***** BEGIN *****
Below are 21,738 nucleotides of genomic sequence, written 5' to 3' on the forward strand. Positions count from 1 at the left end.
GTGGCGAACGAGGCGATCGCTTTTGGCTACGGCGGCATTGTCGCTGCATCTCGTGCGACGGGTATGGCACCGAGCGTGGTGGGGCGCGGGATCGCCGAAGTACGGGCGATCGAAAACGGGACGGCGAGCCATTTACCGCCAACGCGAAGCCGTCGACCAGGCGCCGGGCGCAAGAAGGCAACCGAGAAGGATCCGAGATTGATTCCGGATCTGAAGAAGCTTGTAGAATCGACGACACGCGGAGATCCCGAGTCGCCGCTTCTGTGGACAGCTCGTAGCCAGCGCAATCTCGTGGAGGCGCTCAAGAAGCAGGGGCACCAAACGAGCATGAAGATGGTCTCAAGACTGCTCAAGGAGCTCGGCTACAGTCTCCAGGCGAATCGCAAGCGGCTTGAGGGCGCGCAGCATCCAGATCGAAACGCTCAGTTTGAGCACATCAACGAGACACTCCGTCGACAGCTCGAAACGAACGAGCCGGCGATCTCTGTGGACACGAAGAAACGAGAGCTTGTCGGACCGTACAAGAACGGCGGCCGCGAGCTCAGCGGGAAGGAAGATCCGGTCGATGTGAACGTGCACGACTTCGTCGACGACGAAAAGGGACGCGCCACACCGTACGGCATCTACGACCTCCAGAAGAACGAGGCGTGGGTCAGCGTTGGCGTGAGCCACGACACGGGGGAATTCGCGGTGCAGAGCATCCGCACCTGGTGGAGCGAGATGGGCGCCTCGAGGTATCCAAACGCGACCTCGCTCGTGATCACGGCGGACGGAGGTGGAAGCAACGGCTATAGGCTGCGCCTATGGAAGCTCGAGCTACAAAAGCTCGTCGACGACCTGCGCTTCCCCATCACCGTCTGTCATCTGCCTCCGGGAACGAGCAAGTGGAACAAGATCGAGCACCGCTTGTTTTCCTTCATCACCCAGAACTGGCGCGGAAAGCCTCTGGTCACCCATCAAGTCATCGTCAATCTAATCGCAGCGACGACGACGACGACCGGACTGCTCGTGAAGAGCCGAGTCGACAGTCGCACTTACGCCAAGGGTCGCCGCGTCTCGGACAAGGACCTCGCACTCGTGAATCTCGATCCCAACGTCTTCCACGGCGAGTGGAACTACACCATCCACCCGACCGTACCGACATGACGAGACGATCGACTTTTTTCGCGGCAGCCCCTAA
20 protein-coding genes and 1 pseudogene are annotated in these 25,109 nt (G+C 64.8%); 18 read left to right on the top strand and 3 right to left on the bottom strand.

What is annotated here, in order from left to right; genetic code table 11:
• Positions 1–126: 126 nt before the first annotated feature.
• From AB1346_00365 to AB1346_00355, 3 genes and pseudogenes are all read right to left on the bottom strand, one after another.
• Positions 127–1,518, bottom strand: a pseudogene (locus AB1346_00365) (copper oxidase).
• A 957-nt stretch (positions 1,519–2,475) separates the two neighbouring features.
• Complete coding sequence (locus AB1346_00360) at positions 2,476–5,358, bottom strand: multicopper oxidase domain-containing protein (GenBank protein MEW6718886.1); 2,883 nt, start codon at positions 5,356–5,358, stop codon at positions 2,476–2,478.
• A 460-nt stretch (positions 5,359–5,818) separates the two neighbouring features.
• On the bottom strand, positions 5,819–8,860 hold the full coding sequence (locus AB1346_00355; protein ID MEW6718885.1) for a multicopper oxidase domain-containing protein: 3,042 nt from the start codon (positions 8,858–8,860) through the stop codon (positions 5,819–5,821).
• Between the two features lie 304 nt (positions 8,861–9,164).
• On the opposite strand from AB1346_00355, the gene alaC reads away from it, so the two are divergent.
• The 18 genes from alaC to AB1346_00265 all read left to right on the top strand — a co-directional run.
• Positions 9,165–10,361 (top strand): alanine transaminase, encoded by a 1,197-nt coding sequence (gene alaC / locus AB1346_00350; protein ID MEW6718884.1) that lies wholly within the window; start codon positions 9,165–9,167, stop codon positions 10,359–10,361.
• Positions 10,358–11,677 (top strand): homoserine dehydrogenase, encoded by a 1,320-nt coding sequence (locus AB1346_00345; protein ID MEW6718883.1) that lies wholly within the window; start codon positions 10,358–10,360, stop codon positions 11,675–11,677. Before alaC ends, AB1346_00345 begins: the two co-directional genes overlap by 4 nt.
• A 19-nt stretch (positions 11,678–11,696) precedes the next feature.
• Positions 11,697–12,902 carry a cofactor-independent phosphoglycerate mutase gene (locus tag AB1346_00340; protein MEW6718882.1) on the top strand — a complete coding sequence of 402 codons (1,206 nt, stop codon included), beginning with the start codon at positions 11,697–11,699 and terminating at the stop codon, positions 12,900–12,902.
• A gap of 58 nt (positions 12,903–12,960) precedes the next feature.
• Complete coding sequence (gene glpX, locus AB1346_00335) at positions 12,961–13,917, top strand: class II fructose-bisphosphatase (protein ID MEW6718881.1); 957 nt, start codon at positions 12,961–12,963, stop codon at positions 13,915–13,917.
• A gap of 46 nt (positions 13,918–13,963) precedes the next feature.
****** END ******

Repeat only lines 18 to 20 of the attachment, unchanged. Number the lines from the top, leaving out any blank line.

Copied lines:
• Positions 11,697–12,902 carry a cofactor-independent phosphoglycerate mutase gene (locus tag AB1346_00340; protein MEW6718882.1) on the top strand — a complete coding sequence of 402 codons (1,206 nt, stop codon included), beginning with the start codon at positions 11,697–11,699 and terminating at the stop codon, positions 12,900–12,902.
• A gap of 58 nt (positions 12,903–12,960) precedes the next feature.
• Complete coding sequence (gene glpX, locus AB1346_00335) at positions 12,961–13,917, top strand: class II fructose-bisphosphatase (protein ID MEW6718881.1); 957 nt, start codon at positions 12,961–12,963, stop codon at positions 13,915–13,917.